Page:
UnNews:Distrustful Brits bank their pensions
From Uncyclopedia, the content-free encyclopedia
Distrustful Brits bank their pensions
A newsstand that's brimming with issues
Tuesday, August 22, 2017, 05:17:UTC)(
26 August 2016
LANCASTER, England -- Millions of UK citizens are withdrawing their state pension early and storing them in soon to be negative-interest bank accounts, fearing the Conservative Party may use the money to fund a new campaign to keep Britain in the EU.
Since the government allowed anyone to withdraw their state pension at the age of 55, millions have begun storing theirs in low-interest bank accounts, favouring the security, competency and transparency of the big banks over the UK government.
Maureen Whitlock, 59, has been withdrawing her pension since 2015: “Well, they said I could start withdrawing it, so I did. I don’t trust this government with my pension anymore. I just think storing it in a bank account will stop the greedy Tories getting their hands on it, even if it costs me money to do so. There can't be Tories in the banks, can there?”
Despite losing many tax perks, capital gains, and monetary protections by transferring their pensions into the hands of the banks, the trend appears to be strengthening — even though public opinion of the banking system is at an all-time low. Over a third of the 59 million UK citizens 55 or above have joined the movement, moving £23 trillion.
Moreover, think tank ‘Codger Watch’ recently published a study that 95% of those who withdrew their pensions early also voted for Brexit. Gerard Como, CEO of Codger Watch, said: “Yes, the majority of people who voted to leave the EU also withdrew and banked their pensions. It seems they’ve lost complete faith in the government's ability to protect pensions and have sided with the banks. The fear and paranoia of what the government will do with their money could be linked to the problems on the continent.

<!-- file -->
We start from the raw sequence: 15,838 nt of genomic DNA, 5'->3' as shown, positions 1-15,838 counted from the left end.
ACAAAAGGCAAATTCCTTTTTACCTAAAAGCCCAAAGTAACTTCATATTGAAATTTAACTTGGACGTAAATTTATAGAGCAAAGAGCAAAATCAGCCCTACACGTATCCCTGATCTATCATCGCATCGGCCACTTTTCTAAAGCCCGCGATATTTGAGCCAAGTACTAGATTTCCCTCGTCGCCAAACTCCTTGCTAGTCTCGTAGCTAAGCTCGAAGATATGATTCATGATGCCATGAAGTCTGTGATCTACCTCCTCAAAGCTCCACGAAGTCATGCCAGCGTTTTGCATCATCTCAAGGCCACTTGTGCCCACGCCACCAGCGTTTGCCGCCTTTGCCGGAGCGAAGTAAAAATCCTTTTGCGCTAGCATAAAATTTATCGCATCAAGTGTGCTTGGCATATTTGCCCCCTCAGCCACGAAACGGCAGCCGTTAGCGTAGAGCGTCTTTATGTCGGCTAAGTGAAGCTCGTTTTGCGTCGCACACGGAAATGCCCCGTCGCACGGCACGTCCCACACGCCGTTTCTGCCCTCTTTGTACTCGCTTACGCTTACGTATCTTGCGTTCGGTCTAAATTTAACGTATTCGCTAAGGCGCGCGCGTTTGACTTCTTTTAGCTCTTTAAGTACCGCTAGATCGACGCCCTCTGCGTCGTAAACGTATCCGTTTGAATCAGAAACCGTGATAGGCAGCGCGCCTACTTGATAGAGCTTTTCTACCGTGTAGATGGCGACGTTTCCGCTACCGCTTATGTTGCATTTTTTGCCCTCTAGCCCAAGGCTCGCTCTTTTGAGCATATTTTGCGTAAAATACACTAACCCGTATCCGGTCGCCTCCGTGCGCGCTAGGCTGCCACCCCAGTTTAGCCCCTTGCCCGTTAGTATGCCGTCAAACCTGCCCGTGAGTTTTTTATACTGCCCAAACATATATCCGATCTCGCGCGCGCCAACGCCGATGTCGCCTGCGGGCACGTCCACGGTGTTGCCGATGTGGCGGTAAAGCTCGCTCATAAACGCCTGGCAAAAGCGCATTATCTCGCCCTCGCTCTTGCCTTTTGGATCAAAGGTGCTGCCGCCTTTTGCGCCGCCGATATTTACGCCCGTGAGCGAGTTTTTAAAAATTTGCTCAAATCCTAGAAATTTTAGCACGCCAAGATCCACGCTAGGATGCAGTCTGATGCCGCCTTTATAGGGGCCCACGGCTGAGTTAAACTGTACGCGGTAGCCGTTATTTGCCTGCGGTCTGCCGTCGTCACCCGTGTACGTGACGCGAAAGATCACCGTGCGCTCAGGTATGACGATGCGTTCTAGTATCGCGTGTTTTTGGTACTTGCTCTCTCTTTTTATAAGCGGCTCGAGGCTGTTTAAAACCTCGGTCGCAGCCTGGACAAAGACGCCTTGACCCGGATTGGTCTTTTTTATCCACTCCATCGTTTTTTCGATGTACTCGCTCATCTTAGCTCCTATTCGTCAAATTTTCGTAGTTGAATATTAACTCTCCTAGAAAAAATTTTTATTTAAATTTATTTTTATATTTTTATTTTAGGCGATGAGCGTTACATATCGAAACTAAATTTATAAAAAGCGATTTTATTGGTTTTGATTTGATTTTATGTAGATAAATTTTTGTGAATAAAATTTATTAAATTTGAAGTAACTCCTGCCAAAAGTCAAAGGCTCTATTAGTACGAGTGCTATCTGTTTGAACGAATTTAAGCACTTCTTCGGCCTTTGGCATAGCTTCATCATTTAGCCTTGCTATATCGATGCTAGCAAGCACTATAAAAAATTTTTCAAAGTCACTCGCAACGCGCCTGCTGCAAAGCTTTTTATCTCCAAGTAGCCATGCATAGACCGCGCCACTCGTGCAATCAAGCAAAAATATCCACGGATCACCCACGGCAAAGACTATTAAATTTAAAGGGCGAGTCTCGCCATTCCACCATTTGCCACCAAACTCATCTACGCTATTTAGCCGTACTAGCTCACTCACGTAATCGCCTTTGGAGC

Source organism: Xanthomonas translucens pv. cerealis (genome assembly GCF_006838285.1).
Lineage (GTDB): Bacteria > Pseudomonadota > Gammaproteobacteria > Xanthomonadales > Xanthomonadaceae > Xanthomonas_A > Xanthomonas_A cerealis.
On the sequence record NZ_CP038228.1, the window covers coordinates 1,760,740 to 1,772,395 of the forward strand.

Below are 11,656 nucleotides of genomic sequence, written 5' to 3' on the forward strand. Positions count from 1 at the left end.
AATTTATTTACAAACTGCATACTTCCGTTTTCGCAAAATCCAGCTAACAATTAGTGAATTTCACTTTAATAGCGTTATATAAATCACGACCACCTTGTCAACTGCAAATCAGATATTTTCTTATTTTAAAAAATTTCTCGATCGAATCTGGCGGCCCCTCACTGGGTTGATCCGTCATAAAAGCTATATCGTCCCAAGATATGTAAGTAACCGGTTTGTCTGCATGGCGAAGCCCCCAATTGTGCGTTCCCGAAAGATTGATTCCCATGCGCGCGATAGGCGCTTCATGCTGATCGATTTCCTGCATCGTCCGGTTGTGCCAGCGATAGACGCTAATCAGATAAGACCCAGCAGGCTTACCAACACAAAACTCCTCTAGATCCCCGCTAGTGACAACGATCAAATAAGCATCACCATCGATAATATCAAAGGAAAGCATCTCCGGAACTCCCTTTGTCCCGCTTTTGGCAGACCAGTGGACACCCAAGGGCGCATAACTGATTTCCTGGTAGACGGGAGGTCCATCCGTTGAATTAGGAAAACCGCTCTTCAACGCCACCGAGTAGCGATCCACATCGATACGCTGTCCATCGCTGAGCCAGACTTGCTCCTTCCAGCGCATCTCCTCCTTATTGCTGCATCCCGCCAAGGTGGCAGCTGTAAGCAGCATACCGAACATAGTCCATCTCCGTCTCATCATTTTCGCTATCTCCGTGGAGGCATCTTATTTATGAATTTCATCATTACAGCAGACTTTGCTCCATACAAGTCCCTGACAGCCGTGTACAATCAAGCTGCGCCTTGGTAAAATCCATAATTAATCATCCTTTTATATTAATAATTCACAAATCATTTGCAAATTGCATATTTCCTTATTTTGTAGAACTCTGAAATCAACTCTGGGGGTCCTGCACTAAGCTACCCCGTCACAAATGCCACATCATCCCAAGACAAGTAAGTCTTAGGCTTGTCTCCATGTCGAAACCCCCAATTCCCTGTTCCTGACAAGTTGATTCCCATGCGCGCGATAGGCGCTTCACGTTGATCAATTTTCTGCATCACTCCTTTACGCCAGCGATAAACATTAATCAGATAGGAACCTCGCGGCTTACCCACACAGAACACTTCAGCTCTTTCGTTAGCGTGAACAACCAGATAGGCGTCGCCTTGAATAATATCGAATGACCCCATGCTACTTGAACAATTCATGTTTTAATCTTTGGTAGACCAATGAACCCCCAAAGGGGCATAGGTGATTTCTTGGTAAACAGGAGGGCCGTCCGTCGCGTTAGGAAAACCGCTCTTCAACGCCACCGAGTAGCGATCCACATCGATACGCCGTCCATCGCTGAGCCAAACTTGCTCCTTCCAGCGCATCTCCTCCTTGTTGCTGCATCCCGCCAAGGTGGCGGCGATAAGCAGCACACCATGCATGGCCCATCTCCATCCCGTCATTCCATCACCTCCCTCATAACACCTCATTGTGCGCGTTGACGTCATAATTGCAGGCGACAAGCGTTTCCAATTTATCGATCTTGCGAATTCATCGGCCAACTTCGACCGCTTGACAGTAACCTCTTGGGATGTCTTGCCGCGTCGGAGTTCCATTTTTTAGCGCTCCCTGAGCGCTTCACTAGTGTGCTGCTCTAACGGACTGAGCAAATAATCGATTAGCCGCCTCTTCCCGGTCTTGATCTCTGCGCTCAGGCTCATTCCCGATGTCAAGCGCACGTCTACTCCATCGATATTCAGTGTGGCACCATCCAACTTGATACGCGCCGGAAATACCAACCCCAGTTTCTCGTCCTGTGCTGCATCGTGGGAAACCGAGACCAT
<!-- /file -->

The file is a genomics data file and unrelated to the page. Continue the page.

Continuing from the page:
The study asked respondents for their specific reason for moving their pensions. Common answers were the devaluation of the euro and the EU's negative-interest-rate policy. No one mentioned the devaluation of sterling, and imminent negative-interest-rate policy in the UK, made inevitable by moving all that money.
Not all believe there is a connection between leaving the EU and the over 55s banking their pensions. Some have a more personal take on events.
BBC Columnist Johnny Winters said: “Basically, it just boils down to one thing: Older people are thick. They didn’t go to school, they didn’t learn, and now they just fumble through life, making bad decision after bad decision. Plus, they’re obsessed with the concept that everything was better in the past. If that’s true, then why have they put their toilets inside the house? Maybe they enjoyed the World War II, rations, and really poor football?”